NASA Launches Rocket To Study Auroras.
Northern lights - or aurora borealis, to use their formal name - are not just a visual delight that borders on the surreal, they are also a storehouse of information about near-Earth space, and therefore, understanding them better will help us get a better insight into solar winds, our planet's magnetosphere and the interaction between the two.
To that end, NASA is undertaking a three-mission program which, over five separate launches, will try to understand various aspects of this largely mysterious phenomenon. The first payload to be launched was the (https://www.nasa.gov/feature/wallops/2017/nasa-sounding-rocket-successfully-launches-into-alaskan-night/) Polar Night Nitric Oxide instrument, which was put in orbit in January, using a Black Brant IX sounding rocket that took off from Poker Flat Research Range, Alaska.
The second payload, which is part of the second mission - called Ionospheric Structuring: In Situ and Groundbased Low Altitude StudieS or ISINGLASS - took off from the same launch pad at 5:14 a.m. EST Wednesday. This mission is intended to study the structure of auroras. Another rocket with an identical payload will be launched (the launch window ends March 3) and the two rockets will be in different types of auroras - one a dynamic Alfenic curtain and the other an inverted-V arc.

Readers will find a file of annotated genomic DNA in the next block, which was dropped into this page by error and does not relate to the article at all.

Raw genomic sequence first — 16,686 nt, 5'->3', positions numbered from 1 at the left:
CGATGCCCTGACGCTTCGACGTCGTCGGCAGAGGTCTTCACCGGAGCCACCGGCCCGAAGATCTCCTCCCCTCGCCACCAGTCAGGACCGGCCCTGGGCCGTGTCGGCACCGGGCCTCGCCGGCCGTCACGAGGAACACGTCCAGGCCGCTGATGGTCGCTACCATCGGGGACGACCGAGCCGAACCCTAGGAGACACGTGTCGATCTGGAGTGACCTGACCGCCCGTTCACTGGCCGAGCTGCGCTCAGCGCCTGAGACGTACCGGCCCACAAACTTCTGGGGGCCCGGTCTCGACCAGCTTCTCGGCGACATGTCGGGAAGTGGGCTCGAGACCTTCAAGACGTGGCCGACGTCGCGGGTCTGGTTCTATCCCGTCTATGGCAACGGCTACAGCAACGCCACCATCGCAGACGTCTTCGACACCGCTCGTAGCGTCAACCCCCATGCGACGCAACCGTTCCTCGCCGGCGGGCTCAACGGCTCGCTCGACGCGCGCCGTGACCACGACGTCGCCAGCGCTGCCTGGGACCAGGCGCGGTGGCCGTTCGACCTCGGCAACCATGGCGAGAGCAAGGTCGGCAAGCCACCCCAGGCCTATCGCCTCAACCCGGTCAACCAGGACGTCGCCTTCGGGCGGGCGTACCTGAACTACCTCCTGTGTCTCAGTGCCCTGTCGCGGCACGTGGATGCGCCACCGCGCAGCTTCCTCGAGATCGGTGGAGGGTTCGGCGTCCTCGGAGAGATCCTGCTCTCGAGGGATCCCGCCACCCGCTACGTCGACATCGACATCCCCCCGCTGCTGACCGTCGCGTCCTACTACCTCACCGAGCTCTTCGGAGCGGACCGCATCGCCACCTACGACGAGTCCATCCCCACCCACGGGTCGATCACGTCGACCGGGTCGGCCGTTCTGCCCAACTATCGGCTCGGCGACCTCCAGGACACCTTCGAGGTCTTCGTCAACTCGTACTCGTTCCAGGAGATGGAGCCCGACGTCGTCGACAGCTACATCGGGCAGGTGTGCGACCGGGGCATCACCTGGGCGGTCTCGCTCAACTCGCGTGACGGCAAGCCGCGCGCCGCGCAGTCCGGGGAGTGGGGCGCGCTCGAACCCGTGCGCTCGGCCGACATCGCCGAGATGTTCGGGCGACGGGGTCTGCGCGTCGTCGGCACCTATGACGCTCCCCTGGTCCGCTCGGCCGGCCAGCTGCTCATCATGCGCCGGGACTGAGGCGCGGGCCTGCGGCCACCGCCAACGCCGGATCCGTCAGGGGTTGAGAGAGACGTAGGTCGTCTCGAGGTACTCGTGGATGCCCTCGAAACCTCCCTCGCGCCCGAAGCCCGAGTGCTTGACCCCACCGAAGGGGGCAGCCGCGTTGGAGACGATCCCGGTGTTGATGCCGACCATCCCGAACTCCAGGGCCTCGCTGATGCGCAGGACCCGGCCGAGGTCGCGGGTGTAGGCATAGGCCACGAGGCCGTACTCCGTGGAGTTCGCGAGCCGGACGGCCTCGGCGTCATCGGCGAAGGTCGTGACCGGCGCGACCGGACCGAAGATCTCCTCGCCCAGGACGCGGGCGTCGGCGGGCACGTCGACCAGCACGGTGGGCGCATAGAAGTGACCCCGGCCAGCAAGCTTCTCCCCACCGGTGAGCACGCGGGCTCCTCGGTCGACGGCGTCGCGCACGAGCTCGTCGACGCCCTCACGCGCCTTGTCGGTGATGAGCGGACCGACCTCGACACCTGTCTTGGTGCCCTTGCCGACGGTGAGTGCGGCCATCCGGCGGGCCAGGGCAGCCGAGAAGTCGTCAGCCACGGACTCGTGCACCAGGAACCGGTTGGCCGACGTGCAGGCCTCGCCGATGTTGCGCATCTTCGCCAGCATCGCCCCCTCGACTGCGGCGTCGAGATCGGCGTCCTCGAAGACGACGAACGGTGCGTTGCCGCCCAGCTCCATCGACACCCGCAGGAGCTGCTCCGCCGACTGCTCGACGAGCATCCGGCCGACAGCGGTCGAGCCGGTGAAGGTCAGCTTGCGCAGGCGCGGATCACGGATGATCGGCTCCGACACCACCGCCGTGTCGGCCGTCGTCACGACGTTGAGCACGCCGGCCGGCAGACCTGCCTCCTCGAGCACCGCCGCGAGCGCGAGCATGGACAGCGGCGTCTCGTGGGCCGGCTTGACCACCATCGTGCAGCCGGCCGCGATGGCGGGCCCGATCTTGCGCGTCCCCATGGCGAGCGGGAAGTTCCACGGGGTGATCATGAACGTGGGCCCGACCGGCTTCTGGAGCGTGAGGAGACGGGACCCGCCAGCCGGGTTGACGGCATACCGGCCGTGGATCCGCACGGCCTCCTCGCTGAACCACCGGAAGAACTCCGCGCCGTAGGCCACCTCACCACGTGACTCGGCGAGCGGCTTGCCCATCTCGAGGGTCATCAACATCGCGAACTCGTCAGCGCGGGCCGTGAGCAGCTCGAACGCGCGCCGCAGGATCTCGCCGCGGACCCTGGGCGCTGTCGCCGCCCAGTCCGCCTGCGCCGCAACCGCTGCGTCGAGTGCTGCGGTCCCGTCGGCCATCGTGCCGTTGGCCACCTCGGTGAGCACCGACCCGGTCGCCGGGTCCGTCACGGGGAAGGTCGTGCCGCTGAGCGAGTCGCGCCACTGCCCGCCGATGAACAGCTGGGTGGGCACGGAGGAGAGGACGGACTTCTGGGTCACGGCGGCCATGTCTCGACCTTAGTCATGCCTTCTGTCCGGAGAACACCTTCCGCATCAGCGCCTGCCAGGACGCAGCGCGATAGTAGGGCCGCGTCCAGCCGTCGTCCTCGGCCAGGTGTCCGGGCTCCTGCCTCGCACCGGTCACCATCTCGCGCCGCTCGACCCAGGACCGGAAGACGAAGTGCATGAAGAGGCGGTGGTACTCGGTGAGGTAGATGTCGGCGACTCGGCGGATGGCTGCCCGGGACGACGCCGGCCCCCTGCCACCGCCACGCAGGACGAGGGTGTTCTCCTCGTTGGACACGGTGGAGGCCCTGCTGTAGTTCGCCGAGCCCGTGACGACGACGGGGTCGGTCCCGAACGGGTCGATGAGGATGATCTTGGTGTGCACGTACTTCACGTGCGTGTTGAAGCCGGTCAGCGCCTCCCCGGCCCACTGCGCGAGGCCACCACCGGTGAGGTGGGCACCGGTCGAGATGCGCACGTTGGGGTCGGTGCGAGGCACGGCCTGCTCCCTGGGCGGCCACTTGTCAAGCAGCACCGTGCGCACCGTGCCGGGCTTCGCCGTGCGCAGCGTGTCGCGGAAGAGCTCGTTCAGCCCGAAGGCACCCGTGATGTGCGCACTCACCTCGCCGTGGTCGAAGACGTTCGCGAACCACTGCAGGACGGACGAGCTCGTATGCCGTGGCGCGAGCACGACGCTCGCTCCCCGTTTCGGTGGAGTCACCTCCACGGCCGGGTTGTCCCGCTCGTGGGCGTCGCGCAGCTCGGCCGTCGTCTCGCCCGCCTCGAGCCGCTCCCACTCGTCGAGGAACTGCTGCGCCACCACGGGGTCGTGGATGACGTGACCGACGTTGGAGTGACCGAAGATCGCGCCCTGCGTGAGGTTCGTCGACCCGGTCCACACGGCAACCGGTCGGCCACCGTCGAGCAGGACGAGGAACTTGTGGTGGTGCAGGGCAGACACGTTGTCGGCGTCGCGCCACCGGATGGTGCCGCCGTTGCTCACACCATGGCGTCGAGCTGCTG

While the team behind the mission is reviewing the data received during the flight, Kristina Lynch, ISINGLASS principal investigator from Dartmouth College in Hanover, New Hampshire, said in (https://www.nasa.gov/feature/Wallops/2017/1-down-3-to-go-sounding-rocket-flies-in-alaska-to-study-aurora) a statement : "The visible light produced in the atmosphere as aurora is the last step of a chain of processes connecting the solar wind to the atmosphere. We are seeking to understand what structure in these visible signatures can tell us about the electrodynamics of processes higher up."
The other two launches that will make up the third mission, called Neutral Jets in Auroral Arcs, will also be made using the same rockets and they also have a launch window that closes March 3. Unlike the ISINGLASS launches, however, those two launches will be near-simultaneous.
Rob Pfaff, scientist at NASA's Goddard Space Center in Greenbelt, Maryland, and the principal investigator for the Auroral Arcs mission, said in the statement: "Electric fields drive the ionosphere which in turn are predicted to set up enhanced neutral winds within an aurora arc. This experiment will seek to understand the height-dependent coupling processes that create localized neutral 'jets' within the aurora and their associated heating and neutral structuring."
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|Publication:||International Business Times - US ed.|
|Date:||Feb 23, 2017|
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